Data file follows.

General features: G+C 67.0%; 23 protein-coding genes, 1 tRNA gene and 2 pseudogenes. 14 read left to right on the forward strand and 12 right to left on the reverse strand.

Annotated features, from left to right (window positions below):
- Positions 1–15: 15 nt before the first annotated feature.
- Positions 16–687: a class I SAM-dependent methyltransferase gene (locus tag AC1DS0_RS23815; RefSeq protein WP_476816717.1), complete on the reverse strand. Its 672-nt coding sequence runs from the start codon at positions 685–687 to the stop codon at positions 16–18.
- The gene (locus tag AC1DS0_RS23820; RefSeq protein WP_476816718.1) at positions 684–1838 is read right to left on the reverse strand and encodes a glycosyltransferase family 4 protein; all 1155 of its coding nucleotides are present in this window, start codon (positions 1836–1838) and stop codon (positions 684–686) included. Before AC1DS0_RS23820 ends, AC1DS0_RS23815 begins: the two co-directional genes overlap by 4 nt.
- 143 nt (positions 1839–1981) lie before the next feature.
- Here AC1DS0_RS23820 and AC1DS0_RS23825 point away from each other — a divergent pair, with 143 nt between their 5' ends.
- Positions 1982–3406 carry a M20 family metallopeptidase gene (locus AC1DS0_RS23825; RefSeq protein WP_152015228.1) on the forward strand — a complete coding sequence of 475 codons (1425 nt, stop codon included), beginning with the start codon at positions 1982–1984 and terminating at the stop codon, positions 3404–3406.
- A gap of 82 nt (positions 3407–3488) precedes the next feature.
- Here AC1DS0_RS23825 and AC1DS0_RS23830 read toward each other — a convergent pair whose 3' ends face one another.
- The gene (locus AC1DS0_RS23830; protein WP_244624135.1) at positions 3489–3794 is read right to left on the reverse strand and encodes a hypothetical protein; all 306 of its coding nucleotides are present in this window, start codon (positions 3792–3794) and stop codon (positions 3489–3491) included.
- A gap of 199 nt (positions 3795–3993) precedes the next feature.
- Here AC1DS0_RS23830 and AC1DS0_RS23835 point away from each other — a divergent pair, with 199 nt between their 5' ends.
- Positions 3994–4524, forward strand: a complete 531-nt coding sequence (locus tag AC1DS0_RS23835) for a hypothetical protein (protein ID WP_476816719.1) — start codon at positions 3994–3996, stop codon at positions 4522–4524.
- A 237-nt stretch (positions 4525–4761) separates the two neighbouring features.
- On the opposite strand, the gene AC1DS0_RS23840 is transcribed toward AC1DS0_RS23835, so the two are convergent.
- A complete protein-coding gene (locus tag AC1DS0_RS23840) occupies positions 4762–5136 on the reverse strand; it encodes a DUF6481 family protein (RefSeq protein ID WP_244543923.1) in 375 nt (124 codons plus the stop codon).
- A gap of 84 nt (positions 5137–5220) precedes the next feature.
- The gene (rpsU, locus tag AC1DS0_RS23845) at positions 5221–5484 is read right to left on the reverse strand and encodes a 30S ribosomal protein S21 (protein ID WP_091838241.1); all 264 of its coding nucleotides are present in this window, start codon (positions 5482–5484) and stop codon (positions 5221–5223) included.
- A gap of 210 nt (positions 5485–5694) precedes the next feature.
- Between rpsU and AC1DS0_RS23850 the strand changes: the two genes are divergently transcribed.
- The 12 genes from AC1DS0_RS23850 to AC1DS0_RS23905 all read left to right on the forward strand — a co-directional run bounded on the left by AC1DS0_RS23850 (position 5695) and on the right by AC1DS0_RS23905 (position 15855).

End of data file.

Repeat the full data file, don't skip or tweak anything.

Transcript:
General features: G+C 67.0%; 23 protein-coding genes, 1 tRNA gene and 2 pseudogenes. 14 read left to right on the forward strand and 12 right to left on the reverse strand.

Annotated features, from left to right (window positions below):
- Positions 1–15: 15 nt before the first annotated feature.
- Positions 16–687: a class I SAM-dependent methyltransferase gene (locus tag AC1DS0_RS23815; RefSeq protein WP_476816717.1), complete on the reverse strand. Its 672-nt coding sequence runs from the start codon at positions 685–687 to the stop codon at positions 16–18.
- The gene (locus tag AC1DS0_RS23820; RefSeq protein WP_476816718.1) at positions 684–1838 is read right to left on the reverse strand and encodes a glycosyltransferase family 4 protein; all 1155 of its coding nucleotides are present in this window, start codon (positions 1836–1838) and stop codon (positions 684–686) included. Before AC1DS0_RS23820 ends, AC1DS0_RS23815 begins: the two co-directional genes overlap by 4 nt.
- 143 nt (positions 1839–1981) lie before the next feature.
- Here AC1DS0_RS23820 and AC1DS0_RS23825 point away from each other — a divergent pair, with 143 nt between their 5' ends.
- Positions 1982–3406 carry a M20 family metallopeptidase gene (locus AC1DS0_RS23825; RefSeq protein WP_152015228.1) on the forward strand — a complete coding sequence of 475 codons (1425 nt, stop codon included), beginning with the start codon at positions 1982–1984 and terminating at the stop codon, positions 3404–3406.
- A gap of 82 nt (positions 3407–3488) precedes the next feature.
- Here AC1DS0_RS23825 and AC1DS0_RS23830 read toward each other — a convergent pair whose 3' ends face one another.
- The gene (locus AC1DS0_RS23830; protein WP_244624135.1) at positions 3489–3794 is read right to left on the reverse strand and encodes a hypothetical protein; all 306 of its coding nucleotides are present in this window, start codon (positions 3792–3794) and stop codon (positions 3489–3491) included.
- A gap of 199 nt (positions 3795–3993) precedes the next feature.
- Here AC1DS0_RS23830 and AC1DS0_RS23835 point away from each other — a divergent pair, with 199 nt between their 5' ends.
- Positions 3994–4524, forward strand: a complete 531-nt coding sequence (locus tag AC1DS0_RS23835) for a hypothetical protein (protein ID WP_476816719.1) — start codon at positions 3994–3996, stop codon at positions 4522–4524.
- A 237-nt stretch (positions 4525–4761) separates the two neighbouring features.
- On the opposite strand, the gene AC1DS0_RS23840 is transcribed toward AC1DS0_RS23835, so the two are convergent.
- A complete protein-coding gene (locus tag AC1DS0_RS23840) occupies positions 4762–5136 on the reverse strand; it encodes a DUF6481 family protein (RefSeq protein ID WP_244543923.1) in 375 nt (124 codons plus the stop codon).
- A gap of 84 nt (positions 5137–5220) precedes the next feature.
- The gene (rpsU, locus tag AC1DS0_RS23845) at positions 5221–5484 is read right to left on the reverse strand and encodes a 30S ribosomal protein S21 (protein ID WP_091838241.1); all 264 of its coding nucleotides are present in this window, start codon (positions 5482–5484) and stop codon (positions 5221–5223) included.
- A gap of 210 nt (positions 5485–5694) precedes the next feature.
- Between rpsU and AC1DS0_RS23850 the strand changes: the two genes are divergently transcribed.
- The 12 genes from AC1DS0_RS23850 to AC1DS0_RS23905 all read left to right on the forward strand — a co-directional run bounded on the left by AC1DS0_RS23850 (position 5695) and on the right by AC1DS0_RS23905 (position 15855).